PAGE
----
New & Noteworthy

August 26, 2008

The Book of Salsa by César Miguel Rondón (translated by Frances R. Aparicio with Jackie White), University of North Carolina Press, 2008, 340 pp., $20 paperback

Originally published in 1980, César Miguel Rondón’s The Book of Salsa is, according to the translator’s introduction, “the only book-length and systematic study of the production, performances, styles, movements, and musicians within salsa music, not only in New York but also in Puerto Rico, Cuba, the Dominican Republic, and Venezuela.” In approaching salsa as a pan-Caribbean, transnational phenomenon, Rondón, a Venezuelan media personality, addresses some of salsa’s contradictory features, such as its status as both an “urban folklore,” in the words of Rubén Blades, and as a cash cow for music-industry elites who are often, though not always, located in the United States. “This music was produced not for the luxurious ballroom,” Rondón maintains, “but for hard life on the street.”

For this edition of the book, its first English translation, Rondón wrote a new chapter titled “All of the Salsas,” a jaunty survey of developments in the genre since 1980—the rise of Dominican merengue; innovative new salsa artists in Colombia and Venezuela, even as New York salsa transformed into the slick, radio-friendly “romantic” version; the Buena Vista Social Club phenomenon; and the loss of some the genre’s legends, like Tito Puente, Celia Cruz, and Ray Barretto. A solid introduction to salsa studies.

Tango: Creation of a Cultural Icon by Jo Baim, Indiana University Press, 2007, 214 pp., $19.95 paperback

This slim volume on tango mostly confines itself to the music and dance genre’s early, mythical era, roughly 1875 to 1925, and focuses on the evolution of the dance. The author hews to the “relative terra firma of extant written source material,” she says, “in the hope of offering a fresh, strong, yet transparent foundation for the study of many sides of the tango.” Though the dearth of such documents makes definitive history impossible, this account nonetheless locates tango’s moment of consolidation in the 1880s, with the rise of a “new group of people”—urbanized gauchos from the pampas who “re-created themselves within the context of the new waterfront culture of Buenos Aires.”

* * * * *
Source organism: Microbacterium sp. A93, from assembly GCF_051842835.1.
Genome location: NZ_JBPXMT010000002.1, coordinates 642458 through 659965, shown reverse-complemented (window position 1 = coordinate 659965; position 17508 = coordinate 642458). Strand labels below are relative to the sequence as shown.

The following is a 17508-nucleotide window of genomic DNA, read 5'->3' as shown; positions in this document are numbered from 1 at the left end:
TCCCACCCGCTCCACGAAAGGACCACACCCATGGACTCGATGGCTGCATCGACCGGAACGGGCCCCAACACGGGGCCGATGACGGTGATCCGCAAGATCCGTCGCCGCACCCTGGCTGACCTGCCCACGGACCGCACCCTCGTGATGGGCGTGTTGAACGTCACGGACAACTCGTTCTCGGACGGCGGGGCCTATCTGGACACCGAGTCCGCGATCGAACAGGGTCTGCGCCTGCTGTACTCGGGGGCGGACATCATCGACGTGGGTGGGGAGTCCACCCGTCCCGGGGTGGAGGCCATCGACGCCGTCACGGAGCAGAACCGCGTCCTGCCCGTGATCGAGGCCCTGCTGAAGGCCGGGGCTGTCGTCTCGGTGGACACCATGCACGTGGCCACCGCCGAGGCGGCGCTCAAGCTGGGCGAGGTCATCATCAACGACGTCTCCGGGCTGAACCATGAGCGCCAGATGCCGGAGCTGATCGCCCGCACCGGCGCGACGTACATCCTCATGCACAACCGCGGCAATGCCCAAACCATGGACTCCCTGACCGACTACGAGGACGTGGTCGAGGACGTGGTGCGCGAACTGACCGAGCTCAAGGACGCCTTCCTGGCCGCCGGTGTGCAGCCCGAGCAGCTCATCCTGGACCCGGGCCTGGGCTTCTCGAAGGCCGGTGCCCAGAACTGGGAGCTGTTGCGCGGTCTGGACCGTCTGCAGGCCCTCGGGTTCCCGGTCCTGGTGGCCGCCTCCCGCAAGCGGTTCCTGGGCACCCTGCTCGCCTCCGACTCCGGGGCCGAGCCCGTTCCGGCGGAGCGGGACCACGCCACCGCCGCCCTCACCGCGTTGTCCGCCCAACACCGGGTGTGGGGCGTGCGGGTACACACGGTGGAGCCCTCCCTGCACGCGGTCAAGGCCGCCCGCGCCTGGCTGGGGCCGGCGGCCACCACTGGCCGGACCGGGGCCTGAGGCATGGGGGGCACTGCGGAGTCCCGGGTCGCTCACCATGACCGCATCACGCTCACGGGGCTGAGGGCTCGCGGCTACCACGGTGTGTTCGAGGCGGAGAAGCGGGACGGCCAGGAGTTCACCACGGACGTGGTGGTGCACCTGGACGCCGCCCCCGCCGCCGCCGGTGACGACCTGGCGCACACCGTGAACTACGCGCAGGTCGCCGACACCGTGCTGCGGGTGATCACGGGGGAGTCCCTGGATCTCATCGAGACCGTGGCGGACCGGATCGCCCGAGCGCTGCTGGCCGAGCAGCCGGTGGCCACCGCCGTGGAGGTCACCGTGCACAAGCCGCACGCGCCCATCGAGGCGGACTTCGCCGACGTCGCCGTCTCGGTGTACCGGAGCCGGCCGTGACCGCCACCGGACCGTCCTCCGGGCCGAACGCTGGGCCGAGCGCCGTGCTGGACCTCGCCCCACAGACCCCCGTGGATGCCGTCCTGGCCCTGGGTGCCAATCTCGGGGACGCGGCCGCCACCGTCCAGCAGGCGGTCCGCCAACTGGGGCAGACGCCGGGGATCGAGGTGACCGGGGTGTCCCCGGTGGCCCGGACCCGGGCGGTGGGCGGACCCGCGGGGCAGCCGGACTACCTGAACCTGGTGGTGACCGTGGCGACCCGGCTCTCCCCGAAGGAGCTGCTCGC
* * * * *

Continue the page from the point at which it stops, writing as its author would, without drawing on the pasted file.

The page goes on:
This new tango subculture, composed of compadritos and minas, and marked by the urban patois Lunfardo, likely created its singular dance out of the raw materials of other ballroom social dances, which were not exclusive to the upper class. The author describes early tango dancing as a “contortionist,” more theatrical style, before it gave way to a “smoother” version, amenable to the middle- and upper-class theater stage. Noting that the Buenos Aires of the day was home to few women, the author includes three photographs of man-on-man tango, hinting at the homo-social origins of the dance, which in some accounts evolved as a ritualized conflict, replacing the duel.

Black Rhythms of Peru: Reviving African Musical Heritage in the Black Pacific by Heidi Carolyn Feldman, Wesleyan University Press, 2006, 308 pp., $24.95 paperback

In this study of the Afro-Peruvian “revival,” ethnomusicologist Heidi Carolyn Feldman offers not a definitive history of a genre, but rather a “multisited ‘ethnography of remembering’ about performed reinventions of Afro-Peruvian music in Peru and the United States.” Recently made available in paperback, Feldman’s book riffs on Paul Gilroy’s well-known concept of the Black Atlantic—a vast, transnational cultural world marked by double consciousness and circulating ideas—and proposes the Black Pacific as a newly imagined diasporic community, one that “negotiates ambiguous relationships with local criollo and indigenous culture, and with the Black Atlantic itself.”

The book’s chapters offer detailed analyses, ranging over the landmark 1956 performance at the Lima Municipal Theater of Pancho Fierro company, “usually cited as the first major staging of Black Peruvian music and dance in the 20th century”; the rise of Afro-Peruvian theater in the 1960s and 1970s under the lead of choreographer Victoria Santa Cruz; the work of her brother, the poet Nicomedes Santa Cruz; the Perú Negro dance and music company, a key institution in the movement based in Lima; the 1990s “discovery” of singer Susana Baca in the United States; and a short overview of a new generation of Afro-Peruvian artists.


Like this article? Support our work. Donate now.